So even though doctors make many great points, I cannot understand the opposing stance against tele-medical consultation and for-profit hospitals that appear to be the pretext these days. Public officials are attempting to do the doctors a favor by broadening the scope of medical treatments they can partake in for their benefit and yet the doctors are pleading for a continuation of the old system. Why, you ask? Think about the medical consultation issue for example. Currently, no doctor can give tele-medical consultation. The act is being withheld as some believe it can lead to medical accidents. However, doctors would only give consultation they are confident about as they would become liable otherwise. Refusing these doctors the freedom to use their abilities and knowledge is like clinging to their hind legs to prevent them from moving. Opposing tele-medical consultation in fear that local hospitals would lose patients is none other than an act to make sure opponents of the cause will be able to keep (just) their own food on their tables.


The issue of private hospitals is no different. Isn’t it the case that all doctors are engaging in profit-making? Receiving payment is an act of making profit. Doctors who are resorting to overtreatment are committing worse acts of profit-making. If you think about it, those who are opposing profit-making hospitals are not actually criticizing the profit-making itself, but the open-investment hospitals. I can see the underlying reason for why there are such opponents, despite the fact that these hospitals would provide many new opportunities for doctors. They oppose fearfully because competition arising from these open-investment hospitals would reduce medical fees (in turn maybe lower treatment quality). Why are they stemming the innovation of other doctors?


If private hospitals are assented, there is a rumor that the appendix surgery will increase by 10 million won. If this is true, it would provide a golden opportunity for those “virtuous” doctors opposing private hospitals. No patient would ever go to a private hospital that charges 10 million won for an appendix surgery. Doctors who want to charge less could prove they aren’t greedy by charging less.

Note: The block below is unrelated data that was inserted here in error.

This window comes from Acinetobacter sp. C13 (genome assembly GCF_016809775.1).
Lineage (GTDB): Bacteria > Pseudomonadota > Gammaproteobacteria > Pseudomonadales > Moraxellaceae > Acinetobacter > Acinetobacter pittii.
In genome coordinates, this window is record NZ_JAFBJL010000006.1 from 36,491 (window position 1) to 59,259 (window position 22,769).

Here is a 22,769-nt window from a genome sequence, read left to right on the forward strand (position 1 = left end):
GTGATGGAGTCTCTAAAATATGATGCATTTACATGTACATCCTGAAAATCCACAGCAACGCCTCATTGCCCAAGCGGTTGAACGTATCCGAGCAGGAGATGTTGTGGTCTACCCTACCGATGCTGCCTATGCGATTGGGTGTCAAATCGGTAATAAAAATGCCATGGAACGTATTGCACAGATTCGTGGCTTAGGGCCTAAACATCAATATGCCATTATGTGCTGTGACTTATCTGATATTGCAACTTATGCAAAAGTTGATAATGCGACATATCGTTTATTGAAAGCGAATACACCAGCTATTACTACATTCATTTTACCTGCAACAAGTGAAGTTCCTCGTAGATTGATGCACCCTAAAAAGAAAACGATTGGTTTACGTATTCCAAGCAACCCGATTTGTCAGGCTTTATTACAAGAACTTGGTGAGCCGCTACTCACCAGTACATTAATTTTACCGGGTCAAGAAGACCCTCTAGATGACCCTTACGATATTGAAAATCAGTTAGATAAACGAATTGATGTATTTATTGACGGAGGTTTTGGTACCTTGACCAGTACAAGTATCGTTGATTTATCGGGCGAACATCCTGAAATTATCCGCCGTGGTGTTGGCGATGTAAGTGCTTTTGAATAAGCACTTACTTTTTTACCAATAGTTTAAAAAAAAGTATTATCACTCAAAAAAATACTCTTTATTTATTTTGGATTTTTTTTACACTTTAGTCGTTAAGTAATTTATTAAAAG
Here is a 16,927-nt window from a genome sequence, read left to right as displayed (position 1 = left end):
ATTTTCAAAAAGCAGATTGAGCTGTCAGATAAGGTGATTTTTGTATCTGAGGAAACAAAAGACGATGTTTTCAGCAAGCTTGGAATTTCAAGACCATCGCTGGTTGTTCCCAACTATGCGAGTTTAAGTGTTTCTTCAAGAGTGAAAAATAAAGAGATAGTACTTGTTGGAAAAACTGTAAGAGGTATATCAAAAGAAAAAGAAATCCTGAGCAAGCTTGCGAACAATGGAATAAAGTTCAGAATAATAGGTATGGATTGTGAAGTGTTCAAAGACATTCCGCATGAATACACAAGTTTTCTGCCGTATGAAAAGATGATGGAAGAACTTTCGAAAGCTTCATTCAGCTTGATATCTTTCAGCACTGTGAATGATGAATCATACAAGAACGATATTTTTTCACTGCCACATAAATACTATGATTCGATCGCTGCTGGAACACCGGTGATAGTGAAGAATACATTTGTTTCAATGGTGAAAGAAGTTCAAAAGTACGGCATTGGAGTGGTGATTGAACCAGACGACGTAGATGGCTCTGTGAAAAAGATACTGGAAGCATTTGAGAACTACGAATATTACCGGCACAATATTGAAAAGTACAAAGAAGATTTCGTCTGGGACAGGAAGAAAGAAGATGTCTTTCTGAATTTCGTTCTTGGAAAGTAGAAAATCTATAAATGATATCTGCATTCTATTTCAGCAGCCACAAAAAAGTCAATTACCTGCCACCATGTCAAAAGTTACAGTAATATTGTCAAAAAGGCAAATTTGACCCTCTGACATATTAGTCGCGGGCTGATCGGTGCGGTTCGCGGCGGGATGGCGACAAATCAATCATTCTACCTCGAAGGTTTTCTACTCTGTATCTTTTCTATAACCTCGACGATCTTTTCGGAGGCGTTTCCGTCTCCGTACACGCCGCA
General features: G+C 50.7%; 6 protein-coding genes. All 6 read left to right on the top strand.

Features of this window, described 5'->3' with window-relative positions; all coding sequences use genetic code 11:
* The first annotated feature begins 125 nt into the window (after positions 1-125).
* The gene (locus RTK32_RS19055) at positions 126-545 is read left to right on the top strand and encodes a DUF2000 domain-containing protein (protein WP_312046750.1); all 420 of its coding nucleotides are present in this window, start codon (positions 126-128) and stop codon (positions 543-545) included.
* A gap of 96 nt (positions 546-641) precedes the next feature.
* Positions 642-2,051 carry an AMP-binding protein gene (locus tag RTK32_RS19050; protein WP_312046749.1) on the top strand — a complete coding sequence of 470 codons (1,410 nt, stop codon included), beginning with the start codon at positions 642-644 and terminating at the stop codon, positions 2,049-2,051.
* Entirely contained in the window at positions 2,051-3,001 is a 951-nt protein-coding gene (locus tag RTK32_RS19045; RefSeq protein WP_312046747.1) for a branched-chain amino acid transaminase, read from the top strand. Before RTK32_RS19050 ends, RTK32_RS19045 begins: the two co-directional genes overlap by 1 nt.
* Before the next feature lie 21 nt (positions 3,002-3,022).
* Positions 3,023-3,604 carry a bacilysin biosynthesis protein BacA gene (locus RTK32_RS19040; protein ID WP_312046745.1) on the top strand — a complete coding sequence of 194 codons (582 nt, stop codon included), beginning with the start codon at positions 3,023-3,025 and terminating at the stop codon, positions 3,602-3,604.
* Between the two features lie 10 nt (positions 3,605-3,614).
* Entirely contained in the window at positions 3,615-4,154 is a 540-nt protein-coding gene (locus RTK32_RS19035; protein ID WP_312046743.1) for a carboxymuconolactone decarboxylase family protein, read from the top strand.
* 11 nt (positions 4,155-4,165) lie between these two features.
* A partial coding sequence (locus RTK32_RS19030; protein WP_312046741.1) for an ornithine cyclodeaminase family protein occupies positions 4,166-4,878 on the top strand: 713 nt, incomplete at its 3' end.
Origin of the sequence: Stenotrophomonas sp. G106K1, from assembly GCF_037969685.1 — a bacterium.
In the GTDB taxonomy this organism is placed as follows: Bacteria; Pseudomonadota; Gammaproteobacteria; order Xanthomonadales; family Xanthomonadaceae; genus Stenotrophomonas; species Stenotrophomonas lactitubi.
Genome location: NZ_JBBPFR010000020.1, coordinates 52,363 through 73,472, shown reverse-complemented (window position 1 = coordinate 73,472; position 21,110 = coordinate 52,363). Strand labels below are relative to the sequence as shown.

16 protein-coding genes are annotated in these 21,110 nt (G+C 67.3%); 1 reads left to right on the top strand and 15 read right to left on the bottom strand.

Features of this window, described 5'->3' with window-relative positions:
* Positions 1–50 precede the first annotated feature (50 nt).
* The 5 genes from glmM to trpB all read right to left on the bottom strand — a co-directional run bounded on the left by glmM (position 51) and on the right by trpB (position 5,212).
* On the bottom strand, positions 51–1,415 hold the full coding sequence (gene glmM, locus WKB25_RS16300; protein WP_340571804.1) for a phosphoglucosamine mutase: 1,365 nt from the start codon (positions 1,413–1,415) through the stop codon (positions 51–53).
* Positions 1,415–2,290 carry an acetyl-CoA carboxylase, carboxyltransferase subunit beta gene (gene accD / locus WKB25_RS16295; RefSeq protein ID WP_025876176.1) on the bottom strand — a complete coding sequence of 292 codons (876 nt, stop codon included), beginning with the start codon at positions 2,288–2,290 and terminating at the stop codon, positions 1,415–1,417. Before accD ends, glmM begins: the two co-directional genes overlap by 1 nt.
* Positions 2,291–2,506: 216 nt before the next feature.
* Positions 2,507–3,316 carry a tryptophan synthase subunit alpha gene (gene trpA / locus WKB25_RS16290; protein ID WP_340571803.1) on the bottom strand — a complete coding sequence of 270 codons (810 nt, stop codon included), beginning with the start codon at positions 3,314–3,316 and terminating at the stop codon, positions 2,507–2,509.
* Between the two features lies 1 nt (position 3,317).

Doctors opposing private hospitals are maddened about the freedom that is being given to them even though those who do not want to participate in those hospitals can merely stay out of such matters. I cannot understand doctors who are stubbornly protesting to keep a system that is already socialized.


The dilemma of our nation’s medical situation lies in the reality that universal health care is being striven for at the expense and sacrifice of the doctors and that public officials are intervening in every move of medical practitioners in their medical treatments. I urge you to tackle this situation and face it headstrong. I urge a protest against public officials and their hands on the medical treatment ongoing in our society. And you must persuade the nation. It will be difficult but that is the right method.


Even if you do succeed through this protest, there is not much to gain. Tele-consulting will continue to be banned. And while Korean patients will go abroad to Shanghai and Bankok to get their heart surgeries, Korean doctors will be at their wits end, having to enter the cosmetic surgery departments or dermatology. The subjugation of doctors at the hands of public officials will continue. Is that what you want?


What’s a better way? Freedom. Inform citizens about the harmful meddling of public oficials in medical affairs. Stop overtreating patients. Persuade, not strike. That is the right method of protest. This is a problem you can never hope to solve -even if you take to the streets, holding patients hostage- if you oppose tele-consultation and private hospitals.


Kim Chung-Ho is the CEO and founder of Freedom Factory Co. Ltd., in Seoul, South Korea. Freedomfactory.co.kr